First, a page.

The photographer’s intention was that these works were timeless. They could point to a post apocalyptic future or relics of the past. In a short statement about her work, Dobson explains:
I am interested in how photographs have the ability to sit outside of any definitive time period, and to feel dislocated in time. It allows for associations to be made with a range of historical periods. For me, the series evokes images I have in my mind of the ruins from WWII that were still evident in Germany when I lived there as a child. (Via Flavorpill)
Alejandro Bombín’s paintings are deceptive. At first glance, many of them appear to be old, faded images from vintage publications that were scanned into the computer. Something went awry and now they look glitchy. But, what they actually are is meticulously detailed acrylic works that produce a digital mistake by hand.
By dividing up the image into rows (take a look at the detail above), Bombín is able to draw the the picture and fracture it by shifting the picture right or left from its original center. He uses a pointillist technique and pairs pure colors together, which from far away forms a cohesive image. And, at the same time, these colors and the texture from it are reminiscent of a lo-res, pixelated image.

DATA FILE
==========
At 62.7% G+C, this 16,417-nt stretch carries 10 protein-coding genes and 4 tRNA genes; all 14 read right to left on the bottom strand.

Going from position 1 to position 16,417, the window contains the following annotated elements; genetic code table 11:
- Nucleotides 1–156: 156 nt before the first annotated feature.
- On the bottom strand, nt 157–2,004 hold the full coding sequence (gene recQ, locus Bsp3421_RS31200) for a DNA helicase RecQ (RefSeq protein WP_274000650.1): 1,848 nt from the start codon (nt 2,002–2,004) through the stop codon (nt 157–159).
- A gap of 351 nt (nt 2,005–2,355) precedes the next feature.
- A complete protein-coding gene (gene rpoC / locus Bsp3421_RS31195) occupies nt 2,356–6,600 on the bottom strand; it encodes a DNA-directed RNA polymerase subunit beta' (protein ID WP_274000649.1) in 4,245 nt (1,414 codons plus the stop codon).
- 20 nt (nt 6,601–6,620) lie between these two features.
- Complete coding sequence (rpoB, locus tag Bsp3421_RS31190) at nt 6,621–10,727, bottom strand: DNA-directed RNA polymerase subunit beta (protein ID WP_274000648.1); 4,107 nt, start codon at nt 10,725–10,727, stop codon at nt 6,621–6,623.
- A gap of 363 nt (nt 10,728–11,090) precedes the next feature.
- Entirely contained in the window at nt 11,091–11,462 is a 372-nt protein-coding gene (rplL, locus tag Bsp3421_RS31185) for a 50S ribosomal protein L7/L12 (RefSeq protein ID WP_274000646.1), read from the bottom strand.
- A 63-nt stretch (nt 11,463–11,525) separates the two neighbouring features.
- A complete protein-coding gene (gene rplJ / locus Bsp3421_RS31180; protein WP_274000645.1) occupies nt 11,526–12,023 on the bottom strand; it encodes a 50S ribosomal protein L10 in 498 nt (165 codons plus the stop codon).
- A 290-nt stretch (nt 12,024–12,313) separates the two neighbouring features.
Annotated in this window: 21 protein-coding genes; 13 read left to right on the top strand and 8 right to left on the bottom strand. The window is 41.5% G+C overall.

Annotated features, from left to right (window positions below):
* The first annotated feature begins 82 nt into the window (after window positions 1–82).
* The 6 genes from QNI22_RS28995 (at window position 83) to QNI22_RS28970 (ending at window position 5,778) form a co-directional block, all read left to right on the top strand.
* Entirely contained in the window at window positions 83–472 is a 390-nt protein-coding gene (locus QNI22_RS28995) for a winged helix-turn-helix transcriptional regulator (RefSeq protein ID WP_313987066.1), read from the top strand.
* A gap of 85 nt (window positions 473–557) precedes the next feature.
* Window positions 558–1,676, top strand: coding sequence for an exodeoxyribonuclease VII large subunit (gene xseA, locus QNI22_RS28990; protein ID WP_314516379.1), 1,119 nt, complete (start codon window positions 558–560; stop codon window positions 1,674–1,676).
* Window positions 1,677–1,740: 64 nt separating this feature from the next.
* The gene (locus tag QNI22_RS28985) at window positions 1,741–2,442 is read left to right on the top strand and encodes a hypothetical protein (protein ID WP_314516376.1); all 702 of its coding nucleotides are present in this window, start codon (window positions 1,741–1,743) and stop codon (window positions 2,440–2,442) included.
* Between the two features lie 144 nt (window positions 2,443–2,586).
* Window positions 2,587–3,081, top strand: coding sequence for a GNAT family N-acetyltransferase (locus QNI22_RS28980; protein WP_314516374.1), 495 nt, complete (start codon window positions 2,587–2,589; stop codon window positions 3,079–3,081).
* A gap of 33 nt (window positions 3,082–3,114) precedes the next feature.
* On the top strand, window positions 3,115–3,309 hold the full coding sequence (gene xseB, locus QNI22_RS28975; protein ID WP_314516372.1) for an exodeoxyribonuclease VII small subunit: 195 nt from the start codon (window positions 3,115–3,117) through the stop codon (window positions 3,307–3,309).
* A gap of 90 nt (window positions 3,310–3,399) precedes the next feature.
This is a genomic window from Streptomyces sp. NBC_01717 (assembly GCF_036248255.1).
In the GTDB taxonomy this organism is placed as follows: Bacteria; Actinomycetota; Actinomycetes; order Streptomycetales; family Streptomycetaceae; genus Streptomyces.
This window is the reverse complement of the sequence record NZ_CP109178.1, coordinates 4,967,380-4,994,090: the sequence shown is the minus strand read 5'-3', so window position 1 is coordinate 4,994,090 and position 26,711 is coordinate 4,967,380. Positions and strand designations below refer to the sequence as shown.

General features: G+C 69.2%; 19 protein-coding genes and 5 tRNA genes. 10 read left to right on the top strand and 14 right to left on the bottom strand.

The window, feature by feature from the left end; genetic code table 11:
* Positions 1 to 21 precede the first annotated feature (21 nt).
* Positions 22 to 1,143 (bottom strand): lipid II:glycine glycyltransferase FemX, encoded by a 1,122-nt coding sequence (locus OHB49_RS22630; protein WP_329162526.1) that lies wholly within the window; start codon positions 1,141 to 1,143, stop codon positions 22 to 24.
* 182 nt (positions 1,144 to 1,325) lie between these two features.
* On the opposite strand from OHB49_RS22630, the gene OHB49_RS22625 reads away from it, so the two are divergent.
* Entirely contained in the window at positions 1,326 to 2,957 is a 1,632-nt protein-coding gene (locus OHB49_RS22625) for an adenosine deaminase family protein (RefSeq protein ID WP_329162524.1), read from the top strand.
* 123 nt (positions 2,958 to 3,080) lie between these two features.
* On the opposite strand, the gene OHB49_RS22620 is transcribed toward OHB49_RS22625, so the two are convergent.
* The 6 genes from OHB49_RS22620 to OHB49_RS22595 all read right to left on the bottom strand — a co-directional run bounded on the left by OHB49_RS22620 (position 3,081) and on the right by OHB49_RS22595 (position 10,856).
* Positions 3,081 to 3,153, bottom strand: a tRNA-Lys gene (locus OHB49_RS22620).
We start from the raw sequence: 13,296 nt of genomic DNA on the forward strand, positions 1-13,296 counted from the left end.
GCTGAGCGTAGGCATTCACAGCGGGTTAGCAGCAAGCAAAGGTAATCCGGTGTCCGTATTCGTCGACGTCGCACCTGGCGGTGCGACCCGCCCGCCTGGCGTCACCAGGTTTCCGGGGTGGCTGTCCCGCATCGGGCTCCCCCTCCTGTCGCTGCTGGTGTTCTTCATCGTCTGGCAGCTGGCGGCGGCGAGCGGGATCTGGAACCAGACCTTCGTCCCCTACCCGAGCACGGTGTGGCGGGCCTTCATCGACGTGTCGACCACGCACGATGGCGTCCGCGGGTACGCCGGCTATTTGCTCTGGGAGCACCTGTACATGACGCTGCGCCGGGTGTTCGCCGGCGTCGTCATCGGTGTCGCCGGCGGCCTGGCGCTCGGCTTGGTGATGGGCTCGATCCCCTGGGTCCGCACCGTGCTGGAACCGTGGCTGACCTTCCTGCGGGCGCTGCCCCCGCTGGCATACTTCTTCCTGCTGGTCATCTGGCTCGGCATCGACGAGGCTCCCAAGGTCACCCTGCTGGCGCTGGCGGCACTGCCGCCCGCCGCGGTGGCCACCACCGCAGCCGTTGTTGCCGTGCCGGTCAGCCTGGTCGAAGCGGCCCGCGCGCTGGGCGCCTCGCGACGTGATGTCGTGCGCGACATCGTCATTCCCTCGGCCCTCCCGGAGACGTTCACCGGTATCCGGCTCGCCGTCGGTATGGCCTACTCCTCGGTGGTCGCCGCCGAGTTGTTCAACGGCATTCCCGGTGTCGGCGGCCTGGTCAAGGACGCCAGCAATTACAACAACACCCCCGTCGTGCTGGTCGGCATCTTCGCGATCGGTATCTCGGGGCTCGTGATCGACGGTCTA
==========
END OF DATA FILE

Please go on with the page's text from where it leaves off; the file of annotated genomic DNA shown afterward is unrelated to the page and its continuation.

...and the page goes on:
The distorted images point to our desire to hold onto the past and the failings that we experience with technology. Digitizing something ensures that we’ll have it forever. Photographs and newspaper clippings? Not so much. But what happens when technology fails us too? Bombín’s paintings remind us that both can be fickle and that there are no guarantees.
When director Tatia Pilieva instructed couples to kiss, she did so with a twist. The two kissers are complete strangers, and don’t even know each other’s names. In this intriguing short film, aptly titled, First Kiss, we watch each of these people meet, realize they must smooch, and proceed to do so. Not surprisingly, it’s a little awkward for most of them, but when it happens, the moment is endearing and beautiful.
As you watch this three and a half minute video, there’s varied responses to what Pilieva asks. Some people try and make a joke out of it while others look nervous. One person introduces themselves. Finally, they all go for it, and the kisses range from a full-on make out to a shorter, more diplomatic kiss. It’s interesting to see how quickly people become comfortable with each other and are able to let go of their inhibitions to embrace the moment.
Aside from the charming concept, you might have noticed that everyone is nicely dressed and is conventionally good looking. As Jezebel and other media outlets have pointed out, this video is actually and ad for the clothing line, Wren. While it might be an inconvenient truth that no doubt puts a damper on the spontaneity of the video, it doesn’t totally detract from the pleasure we get from watching it.